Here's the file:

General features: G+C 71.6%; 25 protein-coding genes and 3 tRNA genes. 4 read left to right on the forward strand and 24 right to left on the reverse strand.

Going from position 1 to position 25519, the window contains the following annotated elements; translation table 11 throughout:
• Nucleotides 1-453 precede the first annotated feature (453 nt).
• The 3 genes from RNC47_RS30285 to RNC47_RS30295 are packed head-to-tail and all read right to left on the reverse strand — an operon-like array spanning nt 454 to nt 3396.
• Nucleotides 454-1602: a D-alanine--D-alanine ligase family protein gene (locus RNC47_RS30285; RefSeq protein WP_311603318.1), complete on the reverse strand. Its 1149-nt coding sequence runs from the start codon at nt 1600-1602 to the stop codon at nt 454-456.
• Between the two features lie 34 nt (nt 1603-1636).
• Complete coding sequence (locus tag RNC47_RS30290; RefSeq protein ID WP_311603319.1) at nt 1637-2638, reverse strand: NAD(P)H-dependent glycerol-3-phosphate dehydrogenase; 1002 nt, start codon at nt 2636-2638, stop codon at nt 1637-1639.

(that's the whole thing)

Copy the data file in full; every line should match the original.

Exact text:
General features: G+C 71.6%; 25 protein-coding genes and 3 tRNA genes. 4 read left to right on the forward strand and 24 right to left on the reverse strand.

Going from position 1 to position 25519, the window contains the following annotated elements; translation table 11 throughout:
• Nucleotides 1-453 precede the first annotated feature (453 nt).
• The 3 genes from RNC47_RS30285 to RNC47_RS30295 are packed head-to-tail and all read right to left on the reverse strand — an operon-like array spanning nt 454 to nt 3396.
• Nucleotides 454-1602: a D-alanine--D-alanine ligase family protein gene (locus RNC47_RS30285; RefSeq protein WP_311603318.1), complete on the reverse strand. Its 1149-nt coding sequence runs from the start codon at nt 1600-1602 to the stop codon at nt 454-456.
• Between the two features lie 34 nt (nt 1603-1636).
• Complete coding sequence (locus tag RNC47_RS30290; RefSeq protein ID WP_311603319.1) at nt 1637-2638, reverse strand: NAD(P)H-dependent glycerol-3-phosphate dehydrogenase; 1002 nt, start codon at nt 2636-2638, stop codon at nt 1637-1639.